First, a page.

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Arbuscular mycorrhizal fungi along secondary forest succession at the eastern periphery of Amazonia: Seasonal variability and impacts of soil fertility
- Reyes, Henry Alexander, Ferreira, Paula Fernanda Alves, Silva, Luana Corrêa, da Costa, Marlon Gomes, Nobre, Camila Pinheiro, Gehring, Christoph
- Applied soil ecology 2018
- Acaulospora, Glomus, aluminum, calcium, edaphic factors, forest succession, glomalin, land degradation, mycorrhizal fungi, pH, rain forests, reforestation, seasonal variation, secondary forests, shifting cultivation, soil organic carbon, species richness, Amazonia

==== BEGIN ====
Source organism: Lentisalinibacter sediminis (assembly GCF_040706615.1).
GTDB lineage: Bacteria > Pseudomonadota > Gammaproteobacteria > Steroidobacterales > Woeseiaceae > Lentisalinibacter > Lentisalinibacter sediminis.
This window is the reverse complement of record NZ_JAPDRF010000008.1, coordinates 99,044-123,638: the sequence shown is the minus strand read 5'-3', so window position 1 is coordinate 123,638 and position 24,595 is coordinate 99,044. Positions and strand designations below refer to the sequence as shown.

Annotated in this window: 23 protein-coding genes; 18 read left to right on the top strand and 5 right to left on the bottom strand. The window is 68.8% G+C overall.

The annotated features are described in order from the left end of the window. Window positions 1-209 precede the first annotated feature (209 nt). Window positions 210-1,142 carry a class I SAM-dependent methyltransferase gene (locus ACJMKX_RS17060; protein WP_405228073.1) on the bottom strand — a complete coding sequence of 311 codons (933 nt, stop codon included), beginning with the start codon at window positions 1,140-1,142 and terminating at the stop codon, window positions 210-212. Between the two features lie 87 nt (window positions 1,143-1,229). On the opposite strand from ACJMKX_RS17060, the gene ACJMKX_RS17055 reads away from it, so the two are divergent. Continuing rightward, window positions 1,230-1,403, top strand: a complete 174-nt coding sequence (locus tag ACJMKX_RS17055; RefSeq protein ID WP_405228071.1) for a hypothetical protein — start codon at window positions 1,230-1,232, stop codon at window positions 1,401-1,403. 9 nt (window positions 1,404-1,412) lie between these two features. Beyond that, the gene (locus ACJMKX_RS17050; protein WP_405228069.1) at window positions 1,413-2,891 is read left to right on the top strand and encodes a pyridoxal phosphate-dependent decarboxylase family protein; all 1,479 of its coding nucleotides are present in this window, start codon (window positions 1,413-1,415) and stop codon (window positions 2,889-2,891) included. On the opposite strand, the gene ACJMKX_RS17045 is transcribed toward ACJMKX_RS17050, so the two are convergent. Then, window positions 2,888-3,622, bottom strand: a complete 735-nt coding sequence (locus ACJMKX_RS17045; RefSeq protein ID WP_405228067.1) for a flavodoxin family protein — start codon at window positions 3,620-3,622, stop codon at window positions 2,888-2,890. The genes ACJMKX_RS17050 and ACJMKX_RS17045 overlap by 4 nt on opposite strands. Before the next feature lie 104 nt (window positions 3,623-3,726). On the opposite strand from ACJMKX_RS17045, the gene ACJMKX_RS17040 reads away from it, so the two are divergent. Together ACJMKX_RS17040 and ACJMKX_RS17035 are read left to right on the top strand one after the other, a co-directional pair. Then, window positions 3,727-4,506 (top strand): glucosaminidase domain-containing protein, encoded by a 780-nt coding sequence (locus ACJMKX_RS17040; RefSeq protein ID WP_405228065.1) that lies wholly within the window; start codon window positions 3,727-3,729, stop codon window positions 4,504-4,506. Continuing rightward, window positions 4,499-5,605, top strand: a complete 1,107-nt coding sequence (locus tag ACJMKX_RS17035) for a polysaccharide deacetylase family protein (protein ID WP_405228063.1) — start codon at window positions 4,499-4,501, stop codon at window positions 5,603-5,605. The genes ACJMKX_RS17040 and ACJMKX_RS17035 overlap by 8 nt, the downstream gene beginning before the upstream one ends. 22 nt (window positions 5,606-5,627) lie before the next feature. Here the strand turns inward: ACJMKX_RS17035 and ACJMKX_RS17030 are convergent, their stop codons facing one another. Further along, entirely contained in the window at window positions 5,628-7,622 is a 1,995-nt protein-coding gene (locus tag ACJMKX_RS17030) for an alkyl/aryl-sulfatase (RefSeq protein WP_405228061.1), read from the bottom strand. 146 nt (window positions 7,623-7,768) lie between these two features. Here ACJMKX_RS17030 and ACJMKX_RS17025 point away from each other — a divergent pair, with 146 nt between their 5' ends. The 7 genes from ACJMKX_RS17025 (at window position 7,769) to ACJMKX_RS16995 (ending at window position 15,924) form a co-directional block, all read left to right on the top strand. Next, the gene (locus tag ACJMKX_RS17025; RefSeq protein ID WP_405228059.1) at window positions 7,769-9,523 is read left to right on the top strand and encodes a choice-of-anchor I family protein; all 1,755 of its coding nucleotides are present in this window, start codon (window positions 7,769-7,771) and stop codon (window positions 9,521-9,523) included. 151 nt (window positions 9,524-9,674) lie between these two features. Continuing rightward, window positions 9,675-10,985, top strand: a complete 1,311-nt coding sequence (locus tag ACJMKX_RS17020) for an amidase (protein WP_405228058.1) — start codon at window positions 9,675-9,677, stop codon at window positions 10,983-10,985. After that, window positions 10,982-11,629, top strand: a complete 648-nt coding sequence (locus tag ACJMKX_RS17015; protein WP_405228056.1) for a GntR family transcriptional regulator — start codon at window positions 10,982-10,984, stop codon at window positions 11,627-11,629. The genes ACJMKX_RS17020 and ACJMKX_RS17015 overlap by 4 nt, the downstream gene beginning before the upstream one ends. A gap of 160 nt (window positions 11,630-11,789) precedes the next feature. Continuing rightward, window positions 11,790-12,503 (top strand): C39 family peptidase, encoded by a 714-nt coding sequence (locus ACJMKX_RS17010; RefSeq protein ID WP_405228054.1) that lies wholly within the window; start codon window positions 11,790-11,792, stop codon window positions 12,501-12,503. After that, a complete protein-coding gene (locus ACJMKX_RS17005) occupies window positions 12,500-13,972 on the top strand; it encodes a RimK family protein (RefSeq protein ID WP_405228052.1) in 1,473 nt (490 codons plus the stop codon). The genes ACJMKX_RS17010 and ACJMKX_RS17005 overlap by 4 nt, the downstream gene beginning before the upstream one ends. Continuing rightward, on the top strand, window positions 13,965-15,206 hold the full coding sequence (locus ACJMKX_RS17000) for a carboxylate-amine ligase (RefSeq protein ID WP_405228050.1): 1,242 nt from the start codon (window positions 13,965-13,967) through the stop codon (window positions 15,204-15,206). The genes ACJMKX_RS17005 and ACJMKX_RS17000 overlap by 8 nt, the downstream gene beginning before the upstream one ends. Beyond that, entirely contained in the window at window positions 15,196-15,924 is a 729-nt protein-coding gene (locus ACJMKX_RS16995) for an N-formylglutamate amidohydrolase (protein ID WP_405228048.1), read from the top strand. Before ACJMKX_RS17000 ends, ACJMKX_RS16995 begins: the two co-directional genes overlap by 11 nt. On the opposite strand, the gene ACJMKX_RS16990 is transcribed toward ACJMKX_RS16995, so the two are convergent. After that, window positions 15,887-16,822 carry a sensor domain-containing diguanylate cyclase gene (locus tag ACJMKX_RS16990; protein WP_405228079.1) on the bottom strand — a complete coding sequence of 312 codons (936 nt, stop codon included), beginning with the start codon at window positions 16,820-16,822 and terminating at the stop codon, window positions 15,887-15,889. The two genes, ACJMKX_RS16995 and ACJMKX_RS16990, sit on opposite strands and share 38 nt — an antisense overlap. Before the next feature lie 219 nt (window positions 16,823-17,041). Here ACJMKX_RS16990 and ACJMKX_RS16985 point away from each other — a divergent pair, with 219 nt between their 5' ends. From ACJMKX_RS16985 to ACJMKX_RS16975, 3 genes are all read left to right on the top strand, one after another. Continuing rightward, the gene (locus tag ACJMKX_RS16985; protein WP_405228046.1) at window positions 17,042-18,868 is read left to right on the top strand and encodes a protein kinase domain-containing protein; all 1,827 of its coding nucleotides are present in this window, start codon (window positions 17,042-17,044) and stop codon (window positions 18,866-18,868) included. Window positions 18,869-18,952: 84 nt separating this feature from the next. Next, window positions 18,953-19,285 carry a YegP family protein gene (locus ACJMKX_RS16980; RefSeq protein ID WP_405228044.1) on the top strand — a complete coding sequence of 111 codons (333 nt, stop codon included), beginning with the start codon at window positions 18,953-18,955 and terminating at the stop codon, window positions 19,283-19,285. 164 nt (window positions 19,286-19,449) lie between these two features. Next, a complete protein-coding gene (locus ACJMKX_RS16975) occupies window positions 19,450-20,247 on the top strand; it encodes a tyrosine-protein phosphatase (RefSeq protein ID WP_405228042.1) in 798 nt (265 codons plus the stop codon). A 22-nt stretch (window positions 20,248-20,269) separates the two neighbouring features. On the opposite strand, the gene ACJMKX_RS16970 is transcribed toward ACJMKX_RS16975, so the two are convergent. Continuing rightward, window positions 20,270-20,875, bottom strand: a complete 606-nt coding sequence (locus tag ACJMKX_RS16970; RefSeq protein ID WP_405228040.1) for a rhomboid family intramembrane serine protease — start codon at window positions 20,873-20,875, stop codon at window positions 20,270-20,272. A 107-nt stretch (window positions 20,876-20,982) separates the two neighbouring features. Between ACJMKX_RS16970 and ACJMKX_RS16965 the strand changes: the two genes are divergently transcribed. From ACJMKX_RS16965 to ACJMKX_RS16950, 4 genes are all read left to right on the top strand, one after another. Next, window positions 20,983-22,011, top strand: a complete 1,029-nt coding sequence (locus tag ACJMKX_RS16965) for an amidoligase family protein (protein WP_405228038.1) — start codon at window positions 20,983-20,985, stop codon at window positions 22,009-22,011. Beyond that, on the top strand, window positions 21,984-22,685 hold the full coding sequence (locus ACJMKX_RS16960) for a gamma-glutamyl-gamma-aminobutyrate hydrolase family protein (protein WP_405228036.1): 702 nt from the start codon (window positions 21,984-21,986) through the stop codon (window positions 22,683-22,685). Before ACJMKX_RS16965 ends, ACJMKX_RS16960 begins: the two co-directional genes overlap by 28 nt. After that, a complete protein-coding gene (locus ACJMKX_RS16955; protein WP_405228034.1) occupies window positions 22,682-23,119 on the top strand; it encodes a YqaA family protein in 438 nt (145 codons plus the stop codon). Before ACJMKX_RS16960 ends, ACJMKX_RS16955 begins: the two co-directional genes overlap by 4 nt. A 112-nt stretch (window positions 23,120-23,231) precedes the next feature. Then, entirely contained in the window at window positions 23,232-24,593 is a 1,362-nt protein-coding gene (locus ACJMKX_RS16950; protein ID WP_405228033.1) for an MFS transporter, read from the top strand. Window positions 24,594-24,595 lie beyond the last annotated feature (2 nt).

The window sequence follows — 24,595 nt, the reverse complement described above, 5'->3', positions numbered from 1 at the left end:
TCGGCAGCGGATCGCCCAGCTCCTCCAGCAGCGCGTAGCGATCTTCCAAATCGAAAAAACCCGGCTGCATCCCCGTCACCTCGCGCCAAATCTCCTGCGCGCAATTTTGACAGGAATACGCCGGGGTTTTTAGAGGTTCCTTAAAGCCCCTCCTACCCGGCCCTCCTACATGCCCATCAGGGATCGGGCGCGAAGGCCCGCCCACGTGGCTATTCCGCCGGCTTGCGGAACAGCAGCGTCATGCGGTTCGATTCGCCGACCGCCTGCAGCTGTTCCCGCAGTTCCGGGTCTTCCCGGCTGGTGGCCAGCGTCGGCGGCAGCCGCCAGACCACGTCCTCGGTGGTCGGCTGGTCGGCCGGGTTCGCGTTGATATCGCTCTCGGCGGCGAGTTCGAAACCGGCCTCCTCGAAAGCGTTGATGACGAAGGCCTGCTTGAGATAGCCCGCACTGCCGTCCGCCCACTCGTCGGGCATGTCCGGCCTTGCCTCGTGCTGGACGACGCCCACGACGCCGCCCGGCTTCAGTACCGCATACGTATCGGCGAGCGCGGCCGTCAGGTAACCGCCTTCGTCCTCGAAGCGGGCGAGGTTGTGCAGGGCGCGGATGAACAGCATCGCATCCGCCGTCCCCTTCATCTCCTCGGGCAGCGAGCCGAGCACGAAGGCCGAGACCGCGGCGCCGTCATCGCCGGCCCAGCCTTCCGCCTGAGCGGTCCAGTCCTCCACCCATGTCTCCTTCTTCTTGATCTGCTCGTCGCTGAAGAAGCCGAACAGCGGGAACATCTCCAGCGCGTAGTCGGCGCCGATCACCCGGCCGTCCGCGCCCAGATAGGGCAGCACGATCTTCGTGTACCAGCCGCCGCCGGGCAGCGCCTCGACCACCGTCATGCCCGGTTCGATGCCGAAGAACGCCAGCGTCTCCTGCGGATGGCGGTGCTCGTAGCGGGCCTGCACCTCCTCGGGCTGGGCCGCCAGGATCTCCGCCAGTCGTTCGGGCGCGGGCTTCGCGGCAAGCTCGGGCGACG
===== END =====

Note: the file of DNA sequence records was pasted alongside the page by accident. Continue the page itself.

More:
- As anthropic transformation of Amazonian rainforests into degraded lands continues, the consequences of this on arbuscular mycorrhizal fungi (AMF) remain in the dark. This paper describes changes in AMF (glomerospore abundances, species composition and diversity and glomalin contents) along secondary forest succession, and we explore the impacts of seasonality and of soil texture and chemistry. Research was conducted in a shifting cultivation region at the eastern periphery of Amazonia, in ‘young’ (3–4 yrs old – SEC1) and ‘mid-aged’ (6-8yrs old –SEC2) degraded secondary forest regrowth, and in mature (>120yrs old – SEC3) rainforest, both in dry (November 2015) and in rainy (May 2016) seasons. We identify a total of 36 AMF species, corresponding to 24.1% of Braziĺs and 12.5% of the worldwide known AMF species richness. The genera Glomus and Acaulospora predominated in both seasons and over all successional stages, in terms of species richness and of relative abundances and frequencies. Though AMF species diversity did differ significantly between young / mid-aged degraded secondary forests and >120 yrs-old mature rainforests, differences were altogether small and – contrary to vegetation species diversity – higher in stages SEC2 + 3 than in SEC1. Neither easily-extractable nor total glomalin contents differed significantly between seasons or successional stages, though they did contribute substantially (overall 2.5% average) to total soil organic carbon. BCA suggests that AMF species composition was driven mainly by seasonality (15.9%) and only marginally (though likewise significantly) by succession (8.0%). A subset of soil variables (pH, OM, Al, CEC, Ca) related strongly (r2 = 0.46) with glomerospore abundance and AMF species composition. Our results support the view of a remarkably resilient limited set of AMF species with only subtle differences between young (degraded) secondary regrowth and mature rainforests. Thus, the successional trajectories of vegetation recovery after repeated shifting cultivation cycles are likely not limited by AMF species availability.